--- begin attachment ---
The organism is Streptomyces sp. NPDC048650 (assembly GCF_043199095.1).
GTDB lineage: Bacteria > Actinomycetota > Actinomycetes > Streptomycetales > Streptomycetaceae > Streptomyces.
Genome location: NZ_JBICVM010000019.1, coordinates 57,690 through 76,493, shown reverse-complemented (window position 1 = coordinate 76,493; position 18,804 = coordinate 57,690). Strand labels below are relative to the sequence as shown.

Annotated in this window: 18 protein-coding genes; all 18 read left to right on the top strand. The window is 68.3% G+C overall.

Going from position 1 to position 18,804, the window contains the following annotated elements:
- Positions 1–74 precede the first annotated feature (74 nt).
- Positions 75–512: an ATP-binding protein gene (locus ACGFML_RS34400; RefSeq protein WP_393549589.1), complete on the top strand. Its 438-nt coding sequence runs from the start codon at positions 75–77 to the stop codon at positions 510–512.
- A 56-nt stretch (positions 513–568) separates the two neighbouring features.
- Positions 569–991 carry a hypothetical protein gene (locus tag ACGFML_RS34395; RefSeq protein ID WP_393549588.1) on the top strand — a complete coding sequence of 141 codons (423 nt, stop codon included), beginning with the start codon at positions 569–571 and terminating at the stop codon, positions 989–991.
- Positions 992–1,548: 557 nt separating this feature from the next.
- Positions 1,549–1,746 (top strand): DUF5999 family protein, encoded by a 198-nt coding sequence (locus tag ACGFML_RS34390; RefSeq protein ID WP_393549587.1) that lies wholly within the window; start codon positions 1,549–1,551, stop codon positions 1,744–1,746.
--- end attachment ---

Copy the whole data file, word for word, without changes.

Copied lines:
The organism is Streptomyces sp. NPDC048650 (assembly GCF_043199095.1).
GTDB lineage: Bacteria > Actinomycetota > Actinomycetes > Streptomycetales > Streptomycetaceae > Streptomyces.
Genome location: NZ_JBICVM010000019.1, coordinates 57,690 through 76,493, shown reverse-complemented (window position 1 = coordinate 76,493; position 18,804 = coordinate 57,690). Strand labels below are relative to the sequence as shown.

Annotated in this window: 18 protein-coding genes; all 18 read left to right on the top strand. The window is 68.3% G+C overall.

Going from position 1 to position 18,804, the window contains the following annotated elements:
- Positions 1–74 precede the first annotated feature (74 nt).
- Positions 75–512: an ATP-binding protein gene (locus ACGFML_RS34400; RefSeq protein WP_393549589.1), complete on the top strand. Its 438-nt coding sequence runs from the start codon at positions 75–77 to the stop codon at positions 510–512.
- A 56-nt stretch (positions 513–568) separates the two neighbouring features.
- Positions 569–991 carry a hypothetical protein gene (locus tag ACGFML_RS34395; RefSeq protein ID WP_393549588.1) on the top strand — a complete coding sequence of 141 codons (423 nt, stop codon included), beginning with the start codon at positions 569–571 and terminating at the stop codon, positions 989–991.
- Positions 992–1,548: 557 nt separating this feature from the next.
- Positions 1,549–1,746 (top strand): DUF5999 family protein, encoded by a 198-nt coding sequence (locus tag ACGFML_RS34390; RefSeq protein ID WP_393549587.1) that lies wholly within the window; start codon positions 1,549–1,551, stop codon positions 1,744–1,746.